Motorola RAZR Review
calling quality. So if you happen to be a chatterbox, you'll definitely find the handset more than ideal for your yapping needs. Not only are voices distinctive and robust on both ends of the line, but there is no evidence of any background noise or static heard through the earpiece. Additionally, the earpiece's volume output is strong enough to make conversations very audible. Switching over to the speakerphone, we experience an exact performance as it's able to whip up the same clear tones and strong volume.
We can ponder over how Motorola is even able to pack a 1,780 mAh battery into its shell, but they somehow managed to do just that. It's rated for 9 hours and 20 minutes of talk time in 3G mode, which is very good, and keeps up with the tradition of Motorola handsets with OMAP chips to provide above average battery life.
There's no arguing that the original Motorola RAZR was an iconic device that's seemingly forever ingrained into our minds, but more importantly, it showed us the kind of ingenuity behind Motorola.
In a time when high-end smartphones seem to be in a cutthroat race, the Motorola RAZR is able to captivate our attention thanks to the engineering marvel it is. For something so thin and light, it's hard to fathom how remarkably strengthened the phone is to offer superior durability.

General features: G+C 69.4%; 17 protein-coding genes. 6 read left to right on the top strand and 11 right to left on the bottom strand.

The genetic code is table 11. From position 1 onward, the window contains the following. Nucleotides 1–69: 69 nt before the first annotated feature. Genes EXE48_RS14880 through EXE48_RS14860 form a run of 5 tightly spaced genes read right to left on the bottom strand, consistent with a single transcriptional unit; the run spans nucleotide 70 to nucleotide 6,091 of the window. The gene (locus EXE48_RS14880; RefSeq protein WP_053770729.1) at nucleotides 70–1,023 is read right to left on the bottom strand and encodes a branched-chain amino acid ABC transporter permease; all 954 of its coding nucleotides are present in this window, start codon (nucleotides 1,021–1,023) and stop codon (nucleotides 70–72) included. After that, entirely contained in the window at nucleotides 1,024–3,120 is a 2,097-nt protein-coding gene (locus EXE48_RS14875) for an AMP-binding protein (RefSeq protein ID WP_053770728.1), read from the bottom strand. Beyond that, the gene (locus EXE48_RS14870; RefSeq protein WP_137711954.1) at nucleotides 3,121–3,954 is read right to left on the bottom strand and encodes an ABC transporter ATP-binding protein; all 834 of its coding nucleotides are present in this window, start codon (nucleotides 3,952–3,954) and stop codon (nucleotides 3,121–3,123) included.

As much as some of us are eagerly awaiting Ice Cream Sandwich on board of the upcoming Samsung Galaxy Nexus, there should be no cause for alarm because it's announced to be coming to the RAZR in the future too.
A natural competitor to the Motorola RAZR in the Android camp is the Samsung Galaxy S II, which is also pretty thin, and is lighter and more compact than the RAZR, offering mighty dual-core performance too, and way better camera/camcorder. If you are looking for a more distinct design, you can check the HTC Sensation XE with Beats Audio, whose camera is only marginally better than the one on the RAZR.
In iOS land, the iPhone 4S offers smaller screen in a heavier handset, whose steal and glass chassis differs markedly from the design concept of the RAZR. You will be greeted with a more capable camera here, too, and will also have the iOS apps to serve and entertain your needs.
Software version of the reviewed unit:
Android version: 2.3.5
Build number: 6.5.1_73_SPU-9
Kernel version: 126.96.36.199-ge439ab5
Motorola RAZR Video Review:
- Incredibly thin and light design
- Excellent call quality
- Durable chassis with steel frame and unique Kevlar back
- Motorola Webtop functionality and microHDMI
- Frontal camera records video in 720p HD
- Mediocre pictures and video capture
- Pinch zooming stutters in the Gallery
- Slightly wider than other 4.3” phones, making it uncomfortable for some
2. HTCiscool posted on 15 Nov 2011, 09:55 3
Is this not EXACTLY the same as the one you reviewed a fey days ago?
But yes, this is probably the nest unlocked GSM smartphone you can buy until the Galaxy Nexus will arrive.
3. HTCiscool posted on 15 Nov 2011, 09:57 4
Lol, phrase you shall never hear: